Associate professor of music Gundula Kreuzer expressed a similar idea in an email to the News, writing that while she did not cancel any classes for her MUSI 352 class, the recorded sessions allowed students to access course material retrospectively. She also noted that in her Tuesday class, she included a discussion of George Gershwin’s “Of Thee I Sing,” a 1931 musical that “lampoons the American election process.” In addition, Kreuzer had extended the deadline for an assignment, as well as added additional office hours on Friday as an opportunity for students to connect and talk about the election.
Professor Michael Koelle, who teaches MB&B 300 along with professors Matthew Simon and Candice Paulsen, wrote in an email to the News that they postponed a synchronous lecture from Tuesday to Thursday. Koelle noted that discussion sections on Tuesday were also rescheduled.
“We initiated these changes because we were contacted by a student group that advocated for not scheduling class activities on election day,” Koelle wrote.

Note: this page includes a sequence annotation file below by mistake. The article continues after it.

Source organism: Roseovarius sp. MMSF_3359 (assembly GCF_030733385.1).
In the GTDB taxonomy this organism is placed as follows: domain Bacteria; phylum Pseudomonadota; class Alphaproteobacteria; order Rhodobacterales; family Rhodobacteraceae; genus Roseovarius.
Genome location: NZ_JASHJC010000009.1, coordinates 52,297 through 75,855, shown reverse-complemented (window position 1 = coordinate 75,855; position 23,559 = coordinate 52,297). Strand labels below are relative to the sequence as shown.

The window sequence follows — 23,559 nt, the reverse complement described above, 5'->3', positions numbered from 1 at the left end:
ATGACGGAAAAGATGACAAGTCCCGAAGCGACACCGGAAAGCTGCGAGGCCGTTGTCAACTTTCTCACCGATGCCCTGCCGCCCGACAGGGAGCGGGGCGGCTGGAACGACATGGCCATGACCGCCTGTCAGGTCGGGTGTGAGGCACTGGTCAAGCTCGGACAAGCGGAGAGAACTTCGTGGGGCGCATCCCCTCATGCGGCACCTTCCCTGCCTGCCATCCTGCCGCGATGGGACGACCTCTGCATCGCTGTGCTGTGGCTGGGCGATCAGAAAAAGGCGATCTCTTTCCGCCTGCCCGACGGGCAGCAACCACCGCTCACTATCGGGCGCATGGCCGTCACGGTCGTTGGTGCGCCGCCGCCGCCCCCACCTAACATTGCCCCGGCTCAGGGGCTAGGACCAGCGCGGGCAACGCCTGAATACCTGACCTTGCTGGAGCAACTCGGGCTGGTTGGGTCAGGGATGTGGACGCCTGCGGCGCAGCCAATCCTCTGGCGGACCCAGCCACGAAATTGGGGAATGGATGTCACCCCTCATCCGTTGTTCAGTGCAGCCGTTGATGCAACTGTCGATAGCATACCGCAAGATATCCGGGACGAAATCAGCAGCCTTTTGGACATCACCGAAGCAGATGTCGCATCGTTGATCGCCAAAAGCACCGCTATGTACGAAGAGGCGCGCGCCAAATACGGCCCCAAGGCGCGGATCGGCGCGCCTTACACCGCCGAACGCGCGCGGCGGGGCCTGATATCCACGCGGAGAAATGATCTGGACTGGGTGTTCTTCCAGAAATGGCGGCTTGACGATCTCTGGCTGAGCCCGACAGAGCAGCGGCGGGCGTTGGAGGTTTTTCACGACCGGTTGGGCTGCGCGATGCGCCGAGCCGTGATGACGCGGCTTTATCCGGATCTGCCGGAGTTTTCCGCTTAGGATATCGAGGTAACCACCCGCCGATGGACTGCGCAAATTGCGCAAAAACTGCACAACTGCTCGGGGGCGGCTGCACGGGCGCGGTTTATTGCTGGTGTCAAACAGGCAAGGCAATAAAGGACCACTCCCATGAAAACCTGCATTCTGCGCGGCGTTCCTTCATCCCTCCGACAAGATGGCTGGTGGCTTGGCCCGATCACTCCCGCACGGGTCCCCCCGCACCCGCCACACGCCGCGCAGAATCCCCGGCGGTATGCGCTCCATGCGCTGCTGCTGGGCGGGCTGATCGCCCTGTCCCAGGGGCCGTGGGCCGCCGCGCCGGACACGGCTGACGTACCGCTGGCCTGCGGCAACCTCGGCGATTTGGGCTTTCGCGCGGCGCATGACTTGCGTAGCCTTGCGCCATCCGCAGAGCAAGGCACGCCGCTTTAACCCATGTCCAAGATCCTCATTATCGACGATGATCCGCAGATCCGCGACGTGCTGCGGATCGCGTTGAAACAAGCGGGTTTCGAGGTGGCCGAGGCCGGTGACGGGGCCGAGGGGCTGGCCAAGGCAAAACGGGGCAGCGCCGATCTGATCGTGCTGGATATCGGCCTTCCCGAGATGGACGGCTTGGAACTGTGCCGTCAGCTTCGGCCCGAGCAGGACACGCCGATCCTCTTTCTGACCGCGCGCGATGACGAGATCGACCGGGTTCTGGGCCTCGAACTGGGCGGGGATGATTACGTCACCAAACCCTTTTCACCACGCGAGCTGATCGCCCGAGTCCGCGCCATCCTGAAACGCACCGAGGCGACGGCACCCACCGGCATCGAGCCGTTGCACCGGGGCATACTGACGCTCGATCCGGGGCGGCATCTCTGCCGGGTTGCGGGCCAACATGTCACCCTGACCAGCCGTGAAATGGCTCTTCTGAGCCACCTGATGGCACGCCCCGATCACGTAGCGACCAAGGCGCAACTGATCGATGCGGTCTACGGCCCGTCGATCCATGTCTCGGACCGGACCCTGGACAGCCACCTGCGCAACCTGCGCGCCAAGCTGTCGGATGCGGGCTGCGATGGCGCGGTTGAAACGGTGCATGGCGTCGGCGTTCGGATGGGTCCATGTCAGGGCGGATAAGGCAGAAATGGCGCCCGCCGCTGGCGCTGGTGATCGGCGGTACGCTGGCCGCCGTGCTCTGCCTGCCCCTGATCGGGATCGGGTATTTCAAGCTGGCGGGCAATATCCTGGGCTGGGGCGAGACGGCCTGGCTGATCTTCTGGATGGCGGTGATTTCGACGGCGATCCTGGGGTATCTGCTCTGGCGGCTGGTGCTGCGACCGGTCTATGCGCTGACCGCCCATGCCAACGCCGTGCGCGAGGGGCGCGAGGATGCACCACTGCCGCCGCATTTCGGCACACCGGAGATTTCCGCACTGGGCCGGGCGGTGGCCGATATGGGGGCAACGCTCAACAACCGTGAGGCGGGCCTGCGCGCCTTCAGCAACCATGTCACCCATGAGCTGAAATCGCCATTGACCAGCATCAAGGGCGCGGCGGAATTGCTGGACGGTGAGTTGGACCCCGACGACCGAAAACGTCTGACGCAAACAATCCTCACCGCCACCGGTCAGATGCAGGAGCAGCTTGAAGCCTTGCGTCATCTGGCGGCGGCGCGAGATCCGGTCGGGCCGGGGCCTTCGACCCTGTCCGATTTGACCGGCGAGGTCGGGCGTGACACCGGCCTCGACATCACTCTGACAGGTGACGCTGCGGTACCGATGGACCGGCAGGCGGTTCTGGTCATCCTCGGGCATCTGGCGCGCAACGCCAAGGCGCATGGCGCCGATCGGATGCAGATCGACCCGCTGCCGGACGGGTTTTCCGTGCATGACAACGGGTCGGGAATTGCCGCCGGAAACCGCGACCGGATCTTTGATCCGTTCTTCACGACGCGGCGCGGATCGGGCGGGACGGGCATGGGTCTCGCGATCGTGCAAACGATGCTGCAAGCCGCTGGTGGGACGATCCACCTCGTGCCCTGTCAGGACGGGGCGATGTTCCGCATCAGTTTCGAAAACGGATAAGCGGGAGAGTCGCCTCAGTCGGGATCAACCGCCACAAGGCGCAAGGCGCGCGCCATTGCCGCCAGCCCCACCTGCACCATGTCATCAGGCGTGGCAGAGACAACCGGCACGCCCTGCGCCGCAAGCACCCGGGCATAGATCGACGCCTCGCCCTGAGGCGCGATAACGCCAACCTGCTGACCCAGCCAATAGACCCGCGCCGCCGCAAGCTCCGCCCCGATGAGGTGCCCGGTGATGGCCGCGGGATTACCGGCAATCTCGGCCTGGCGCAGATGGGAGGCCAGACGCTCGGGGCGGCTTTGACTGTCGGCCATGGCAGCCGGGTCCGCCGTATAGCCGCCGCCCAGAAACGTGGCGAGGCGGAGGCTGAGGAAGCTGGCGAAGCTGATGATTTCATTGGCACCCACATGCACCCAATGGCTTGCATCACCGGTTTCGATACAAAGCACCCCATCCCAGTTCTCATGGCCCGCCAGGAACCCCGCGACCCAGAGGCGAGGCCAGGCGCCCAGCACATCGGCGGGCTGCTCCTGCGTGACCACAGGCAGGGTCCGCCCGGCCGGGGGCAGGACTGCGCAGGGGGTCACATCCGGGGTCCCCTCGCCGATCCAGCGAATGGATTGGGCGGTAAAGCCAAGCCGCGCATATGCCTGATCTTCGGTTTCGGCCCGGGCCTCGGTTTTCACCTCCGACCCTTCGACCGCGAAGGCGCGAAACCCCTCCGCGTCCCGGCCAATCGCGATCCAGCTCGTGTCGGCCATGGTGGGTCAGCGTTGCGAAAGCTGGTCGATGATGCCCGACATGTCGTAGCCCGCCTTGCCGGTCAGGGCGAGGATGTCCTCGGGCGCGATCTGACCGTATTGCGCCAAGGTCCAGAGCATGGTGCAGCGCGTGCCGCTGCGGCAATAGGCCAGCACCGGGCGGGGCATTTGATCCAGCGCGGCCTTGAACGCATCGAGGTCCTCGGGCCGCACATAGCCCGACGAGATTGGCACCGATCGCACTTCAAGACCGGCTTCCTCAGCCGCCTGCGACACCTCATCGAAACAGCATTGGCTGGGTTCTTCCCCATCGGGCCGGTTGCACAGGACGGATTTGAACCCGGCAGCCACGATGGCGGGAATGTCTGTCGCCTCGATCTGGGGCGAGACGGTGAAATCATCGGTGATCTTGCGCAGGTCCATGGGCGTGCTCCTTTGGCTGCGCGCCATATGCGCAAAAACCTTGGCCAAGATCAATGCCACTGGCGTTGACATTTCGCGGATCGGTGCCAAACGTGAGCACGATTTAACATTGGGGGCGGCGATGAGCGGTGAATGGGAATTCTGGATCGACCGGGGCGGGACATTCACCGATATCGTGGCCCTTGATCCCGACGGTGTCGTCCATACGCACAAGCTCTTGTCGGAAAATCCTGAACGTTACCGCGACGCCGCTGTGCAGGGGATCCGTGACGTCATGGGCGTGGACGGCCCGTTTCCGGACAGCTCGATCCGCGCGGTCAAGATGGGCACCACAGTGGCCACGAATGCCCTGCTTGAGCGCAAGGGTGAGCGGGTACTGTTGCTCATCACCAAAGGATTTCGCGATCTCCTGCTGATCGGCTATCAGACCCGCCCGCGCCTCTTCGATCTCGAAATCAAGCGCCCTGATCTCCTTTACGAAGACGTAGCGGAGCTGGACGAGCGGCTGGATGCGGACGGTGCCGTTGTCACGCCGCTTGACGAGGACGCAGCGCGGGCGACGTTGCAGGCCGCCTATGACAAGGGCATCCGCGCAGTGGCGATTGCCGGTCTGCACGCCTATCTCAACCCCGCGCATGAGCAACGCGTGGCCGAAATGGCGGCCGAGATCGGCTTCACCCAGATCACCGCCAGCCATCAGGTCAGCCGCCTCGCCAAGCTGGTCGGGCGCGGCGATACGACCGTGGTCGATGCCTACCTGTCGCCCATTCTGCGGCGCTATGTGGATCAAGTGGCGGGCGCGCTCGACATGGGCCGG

Other professors, however, did not adapt their classes’ course load in light of the election. Daniel Sorial ’24, a first year in Benjamin Franklin College who is in Directed Studies, told the News that there were no major changes or postponed deadlines in his classes.
Similarly, Nicholas Perez ’24, a first year in Jonathan Edwards College, said that his classes were not affected very much by the election. He noted that he felt anxious and stressed last week, particularly on Tuesday, when everyone was talking about the event and watching results come in. He remarked that many professors had a lot of course material to get through and had perhaps not considered the pressure that students were facing because of the election.
“I was definitely a little anxious, and it was hard to focus on doing work,” Perez said. “I would have benefited from maybe less work, but also just time to talk about it.”
The Associated Press called the election for former Vice President Joe Biden on Saturday morning.
Zhemin Shao | firstname.lastname@example.org